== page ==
I Am Not My Passport
“Should such an ignorant people lead the world? How did it come to this in the first place? Eighty two percent of us don’t even have a passport. Just a handful can speak a language other than English (and we don’t even speak that very well.)’ Michael Moore
I have the passport of an international drug smuggler. It has visas from Myanmar, Brazil, Argentina, Cambodia and Viet Nam and stamps from Mexico, Thailand, Turkey and Colombia. There are stamps in it from six of the seven continents on this passport. My passport says to passport control, airport ticket counters and security, “Yes I know to take my shoes off. I know the weight my suitcase should be regardless of whether it is or not. Of course I have global entry.” Now that security screening is more efficient, I am no longer being racially profiled for having a Middle Eastern sounding name when pronounced wrong. This passport says that I am a World Traveler.
Every ten years there is a new passport and a ten-year older photo. My passport is full a lot earlier this time because of all these visas. I went to get more pages and was told that as of January first you can no longer do that and you have to get a new passport. If you travel a lot you have to ask for extra pages when you apply. I’m devastated. I can get through another trip as long as I don’t have a visa. I’m going to plan to travel to a few countries where I don’t need one. It’s only five years and I’m just not ready.
Our possessions do make up our identity and express who we are to the world to some extent. Or maybe we acquire certain things to project the kind of identity we want to have.
When I lived in New York City, you were judged by the neighborhood you lived in. No one ever had to see your apartment. You were from the East Side, an Upper Westsider or a Downtown girl. Brooklyn was not cool then and if you lived anywhere but Manhattan you were Bridge and Tunnel people.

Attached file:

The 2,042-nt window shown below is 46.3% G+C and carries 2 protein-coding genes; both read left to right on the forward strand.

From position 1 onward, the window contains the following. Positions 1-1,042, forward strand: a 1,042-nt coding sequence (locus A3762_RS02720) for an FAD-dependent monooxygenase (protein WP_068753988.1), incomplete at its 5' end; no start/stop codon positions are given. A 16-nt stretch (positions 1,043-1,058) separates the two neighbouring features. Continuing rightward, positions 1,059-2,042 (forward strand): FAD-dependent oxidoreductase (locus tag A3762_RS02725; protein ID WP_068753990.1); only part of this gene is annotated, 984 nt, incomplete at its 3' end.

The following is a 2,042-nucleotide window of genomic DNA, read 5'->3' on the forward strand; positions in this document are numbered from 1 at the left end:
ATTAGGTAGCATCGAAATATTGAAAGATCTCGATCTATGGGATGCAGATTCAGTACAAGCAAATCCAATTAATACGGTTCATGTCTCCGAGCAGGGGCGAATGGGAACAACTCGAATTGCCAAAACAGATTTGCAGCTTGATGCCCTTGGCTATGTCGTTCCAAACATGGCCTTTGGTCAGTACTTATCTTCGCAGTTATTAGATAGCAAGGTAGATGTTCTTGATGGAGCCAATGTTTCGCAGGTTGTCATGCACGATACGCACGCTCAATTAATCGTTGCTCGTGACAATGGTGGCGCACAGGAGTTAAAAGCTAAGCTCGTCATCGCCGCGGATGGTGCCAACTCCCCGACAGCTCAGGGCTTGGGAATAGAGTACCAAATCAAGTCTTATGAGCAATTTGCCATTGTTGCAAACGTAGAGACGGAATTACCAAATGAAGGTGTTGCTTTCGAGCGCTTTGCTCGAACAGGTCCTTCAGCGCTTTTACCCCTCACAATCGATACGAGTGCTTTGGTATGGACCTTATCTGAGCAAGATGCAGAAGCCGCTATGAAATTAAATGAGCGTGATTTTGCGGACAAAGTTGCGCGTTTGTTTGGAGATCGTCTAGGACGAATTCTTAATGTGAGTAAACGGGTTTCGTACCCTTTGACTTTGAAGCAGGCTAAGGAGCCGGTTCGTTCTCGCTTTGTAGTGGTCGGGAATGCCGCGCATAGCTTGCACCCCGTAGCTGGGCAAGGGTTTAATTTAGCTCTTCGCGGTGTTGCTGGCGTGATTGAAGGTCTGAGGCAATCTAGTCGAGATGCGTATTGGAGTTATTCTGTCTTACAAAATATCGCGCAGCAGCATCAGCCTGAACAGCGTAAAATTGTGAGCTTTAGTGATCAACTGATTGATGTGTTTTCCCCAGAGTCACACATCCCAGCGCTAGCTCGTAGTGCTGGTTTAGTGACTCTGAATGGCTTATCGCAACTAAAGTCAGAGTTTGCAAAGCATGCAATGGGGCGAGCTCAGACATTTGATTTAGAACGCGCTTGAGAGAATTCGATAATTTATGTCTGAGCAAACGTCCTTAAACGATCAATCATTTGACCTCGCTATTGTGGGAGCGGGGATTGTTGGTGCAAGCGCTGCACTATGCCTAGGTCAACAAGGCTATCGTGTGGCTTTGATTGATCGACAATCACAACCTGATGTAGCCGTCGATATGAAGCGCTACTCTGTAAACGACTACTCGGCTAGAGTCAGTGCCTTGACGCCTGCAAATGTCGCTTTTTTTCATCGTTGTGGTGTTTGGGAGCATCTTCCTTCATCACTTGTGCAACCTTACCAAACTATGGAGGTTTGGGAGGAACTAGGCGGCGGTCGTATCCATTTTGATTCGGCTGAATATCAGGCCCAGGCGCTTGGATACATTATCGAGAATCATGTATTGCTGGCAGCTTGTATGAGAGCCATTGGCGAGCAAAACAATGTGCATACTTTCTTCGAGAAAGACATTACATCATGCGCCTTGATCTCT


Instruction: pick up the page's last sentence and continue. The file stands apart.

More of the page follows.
In LA, it was all about what car you drove. I proudly had a new Jeep Cherokee. I felt so Californian. One day I drove my husband’s new Jaguar. It was a different world. It was like I had suddenly become a blonde. The valet parking guy at the restaurant ran to open my door. The parents at the mommy and me class engaged me in conversation. I hadn’t noticed that I was the only one not driving a foreign car.
I hate to see this passport go. It has stamps from some of my favorite countries. I take it out and look at it because I can’t believe that I really went to all these places. The first entry was a visa for Myanmar. That was cool. It has a new South Africa stamp from my daughter’s wedding, I made them do it very dark. This is the passport that I learned to travel alone with. I’m not ready for airport and hotel staff to think that I have not been anywhere.
The next one will start with Australia (because I need a visa) and New Zealand. This one will get just as crowded. I’m ordering the supersize.
“I have the passport of an international drug smuggler” – legendary stuff!
thanks for reading and commenting. Im very proud of this passport!!!!
Lets do lunch and bring your passport… wanna see this!
Im so sad about it. I think i can get portugal and israel in before i have to change. thanks for reading and commenting and i can always eat.
You suddenly became a blonde! I love that! And I have reverse discrimination. After driving a Benz for over 25 years, I took a Jeep Cherokee. My friends are all asking if everything is alright! I am reassuring them. Your passport is your badge of courage. Your entry to the world few see. Enjoy your peripatetic wandering. We are living vicariously through your experiences!
Violette V. Weisfeld
Ha HA thanks, for reading and commenting. I loved that jeep cherokee.!